How to Calculate the Molarity of a Buffer Solution

What is the process to determine the moles of HCl needed to change the pH of a buffer solution by 0.18 units?


  • 0.063 mol
  • 1.0 mol
  • 0.025 mol
  • 0.082 mol
  • 0.50 mol

Final answer:

To change the pH of the given buffer solution by 0.18 units, we would need 0.20 moles of HCl, which is not given among the provided options.

The subject of this question is about buffer solutions and how they regulate pH changes when a strong acid or base is added. Buffer solutions are crucial in maintaining a stable pH level despite the addition of acids or bases.

Understanding the Calculation:

When HCl (a strong acid) is added to the buffer solution, the H2PO4- ion in the buffer solution neutralizes it by absorbing the H+ ions from HCl. To determine the moles of HCl needed to change the pH by 0.18 units, we can utilize the Henderson-Hasselbalch equation.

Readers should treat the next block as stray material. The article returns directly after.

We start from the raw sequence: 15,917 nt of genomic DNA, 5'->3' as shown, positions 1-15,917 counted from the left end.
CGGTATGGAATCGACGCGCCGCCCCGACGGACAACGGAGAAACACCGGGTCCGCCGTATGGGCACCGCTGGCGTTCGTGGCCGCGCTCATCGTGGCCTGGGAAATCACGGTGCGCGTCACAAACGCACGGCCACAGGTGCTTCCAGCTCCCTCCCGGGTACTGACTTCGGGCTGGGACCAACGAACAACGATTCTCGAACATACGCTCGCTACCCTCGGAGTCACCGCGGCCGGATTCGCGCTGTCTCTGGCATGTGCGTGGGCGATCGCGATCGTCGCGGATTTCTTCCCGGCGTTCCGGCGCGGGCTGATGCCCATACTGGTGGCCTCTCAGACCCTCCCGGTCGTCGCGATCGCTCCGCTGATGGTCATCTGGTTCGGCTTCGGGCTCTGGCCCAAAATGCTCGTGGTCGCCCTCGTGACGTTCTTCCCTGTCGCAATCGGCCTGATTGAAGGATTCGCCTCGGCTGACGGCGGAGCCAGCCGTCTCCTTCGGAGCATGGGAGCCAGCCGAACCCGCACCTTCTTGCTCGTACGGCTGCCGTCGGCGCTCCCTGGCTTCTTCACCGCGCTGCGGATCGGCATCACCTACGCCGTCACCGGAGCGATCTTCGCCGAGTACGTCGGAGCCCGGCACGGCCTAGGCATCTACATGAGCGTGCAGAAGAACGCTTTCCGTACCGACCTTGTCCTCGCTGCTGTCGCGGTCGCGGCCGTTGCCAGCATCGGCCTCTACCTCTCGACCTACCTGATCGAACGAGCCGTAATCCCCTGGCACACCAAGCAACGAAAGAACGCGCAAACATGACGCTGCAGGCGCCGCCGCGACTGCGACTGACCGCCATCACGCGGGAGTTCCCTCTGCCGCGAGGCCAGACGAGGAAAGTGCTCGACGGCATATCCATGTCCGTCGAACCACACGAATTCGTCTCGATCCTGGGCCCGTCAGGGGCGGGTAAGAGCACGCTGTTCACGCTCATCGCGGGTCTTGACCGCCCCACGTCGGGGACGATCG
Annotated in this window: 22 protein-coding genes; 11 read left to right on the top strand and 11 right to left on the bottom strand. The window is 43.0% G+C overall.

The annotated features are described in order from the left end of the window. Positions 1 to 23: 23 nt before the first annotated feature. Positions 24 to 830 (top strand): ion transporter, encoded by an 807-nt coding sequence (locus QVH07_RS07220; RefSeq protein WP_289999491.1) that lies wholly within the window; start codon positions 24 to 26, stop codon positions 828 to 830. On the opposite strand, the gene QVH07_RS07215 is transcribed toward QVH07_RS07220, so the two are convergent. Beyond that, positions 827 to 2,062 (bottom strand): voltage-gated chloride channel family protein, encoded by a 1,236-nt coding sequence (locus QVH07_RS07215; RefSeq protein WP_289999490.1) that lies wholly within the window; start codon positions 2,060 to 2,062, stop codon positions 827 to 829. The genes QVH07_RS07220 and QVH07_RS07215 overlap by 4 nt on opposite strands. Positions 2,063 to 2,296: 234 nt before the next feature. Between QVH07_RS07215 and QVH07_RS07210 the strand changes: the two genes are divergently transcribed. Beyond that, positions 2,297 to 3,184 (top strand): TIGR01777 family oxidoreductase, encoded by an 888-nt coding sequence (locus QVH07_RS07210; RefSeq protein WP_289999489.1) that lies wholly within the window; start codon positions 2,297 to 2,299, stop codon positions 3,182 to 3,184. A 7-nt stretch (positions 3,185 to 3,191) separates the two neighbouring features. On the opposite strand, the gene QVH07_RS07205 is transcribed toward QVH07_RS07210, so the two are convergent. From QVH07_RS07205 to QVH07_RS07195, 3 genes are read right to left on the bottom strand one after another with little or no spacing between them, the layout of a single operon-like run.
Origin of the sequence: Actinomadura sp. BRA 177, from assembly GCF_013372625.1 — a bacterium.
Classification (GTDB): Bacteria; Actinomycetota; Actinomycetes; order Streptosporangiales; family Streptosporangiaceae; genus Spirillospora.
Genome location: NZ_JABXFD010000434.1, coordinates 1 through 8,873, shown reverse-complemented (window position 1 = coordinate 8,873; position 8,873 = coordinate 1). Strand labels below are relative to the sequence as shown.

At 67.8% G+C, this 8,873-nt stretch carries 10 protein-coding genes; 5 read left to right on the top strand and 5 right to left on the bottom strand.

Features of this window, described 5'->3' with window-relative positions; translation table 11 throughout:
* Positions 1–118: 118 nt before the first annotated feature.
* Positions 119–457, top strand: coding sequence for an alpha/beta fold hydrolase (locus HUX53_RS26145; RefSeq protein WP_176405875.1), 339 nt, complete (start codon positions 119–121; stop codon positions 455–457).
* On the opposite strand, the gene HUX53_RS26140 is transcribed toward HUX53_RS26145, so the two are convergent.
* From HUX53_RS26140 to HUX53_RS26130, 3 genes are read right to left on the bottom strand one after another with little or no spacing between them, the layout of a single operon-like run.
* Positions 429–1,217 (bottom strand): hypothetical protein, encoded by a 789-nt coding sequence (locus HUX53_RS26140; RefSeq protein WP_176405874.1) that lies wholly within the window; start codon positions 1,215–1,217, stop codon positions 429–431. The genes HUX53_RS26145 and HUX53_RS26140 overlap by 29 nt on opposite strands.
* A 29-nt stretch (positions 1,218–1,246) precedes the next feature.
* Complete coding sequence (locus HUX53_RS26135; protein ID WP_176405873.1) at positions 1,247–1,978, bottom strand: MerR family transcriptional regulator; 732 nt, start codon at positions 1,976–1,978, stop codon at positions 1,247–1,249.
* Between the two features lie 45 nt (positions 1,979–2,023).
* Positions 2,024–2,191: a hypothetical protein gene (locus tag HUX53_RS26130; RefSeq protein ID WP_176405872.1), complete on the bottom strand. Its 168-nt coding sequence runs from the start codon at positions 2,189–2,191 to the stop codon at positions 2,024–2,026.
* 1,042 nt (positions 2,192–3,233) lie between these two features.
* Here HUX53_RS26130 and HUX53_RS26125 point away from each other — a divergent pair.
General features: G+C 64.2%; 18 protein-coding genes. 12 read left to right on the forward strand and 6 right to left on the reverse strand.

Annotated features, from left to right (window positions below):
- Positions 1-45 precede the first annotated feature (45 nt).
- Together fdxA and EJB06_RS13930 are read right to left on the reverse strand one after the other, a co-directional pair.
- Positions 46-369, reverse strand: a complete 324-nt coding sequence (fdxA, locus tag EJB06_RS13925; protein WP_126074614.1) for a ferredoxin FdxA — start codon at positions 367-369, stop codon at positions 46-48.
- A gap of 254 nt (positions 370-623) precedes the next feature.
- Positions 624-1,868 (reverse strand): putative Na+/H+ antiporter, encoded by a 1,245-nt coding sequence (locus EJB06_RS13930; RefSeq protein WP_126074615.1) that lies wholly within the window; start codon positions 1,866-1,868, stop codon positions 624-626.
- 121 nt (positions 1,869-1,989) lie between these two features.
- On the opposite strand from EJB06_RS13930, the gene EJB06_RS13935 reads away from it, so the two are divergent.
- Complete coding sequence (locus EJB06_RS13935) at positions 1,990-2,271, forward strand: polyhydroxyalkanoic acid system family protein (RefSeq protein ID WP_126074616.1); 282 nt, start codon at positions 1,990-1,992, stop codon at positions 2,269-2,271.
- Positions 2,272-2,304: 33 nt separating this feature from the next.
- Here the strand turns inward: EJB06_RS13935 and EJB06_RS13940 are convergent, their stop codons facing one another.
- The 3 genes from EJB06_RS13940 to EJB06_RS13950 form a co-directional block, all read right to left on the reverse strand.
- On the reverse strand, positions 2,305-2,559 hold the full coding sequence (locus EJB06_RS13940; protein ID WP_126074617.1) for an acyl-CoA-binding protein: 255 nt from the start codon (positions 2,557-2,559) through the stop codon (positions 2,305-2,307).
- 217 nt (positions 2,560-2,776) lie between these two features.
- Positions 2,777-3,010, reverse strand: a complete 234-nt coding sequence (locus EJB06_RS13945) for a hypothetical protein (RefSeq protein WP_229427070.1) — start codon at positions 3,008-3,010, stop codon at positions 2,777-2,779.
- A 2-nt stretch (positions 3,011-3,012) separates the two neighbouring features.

Henderson-Hasselbalch Equation:

pH = pKa + log ([A-]/[HA])

From the problem, we have [H2PO4-] = 1 M and [OH-] = [NaOH] = 1 M. The pKa2 value is 7.20. When aiming to increase the pH by 0.18 units, we can calculate the new pH.

Calculation Steps:

  1. Determine the new pH: 7.20 + 0.18 = 7.38
  2. Use the Henderson-Hasselbalch equation to find [OH-] concentration
  3. Solve for [OH-]: 10^(7.38 - 7.20) M = 1.5
  4. To achieve the desired pH change, decrease [OH-] by 0.5 M
  5. Since one molecule of HCl neutralizes one molecule of OH-, the required moles of HCl would be 0.20 moles

Therefore, when 0.20 moles of HCl are added to the buffer solution, the pH can change by 0.18 units. This calculation highlights the precise nature of buffer solutions in maintaining pH stability.

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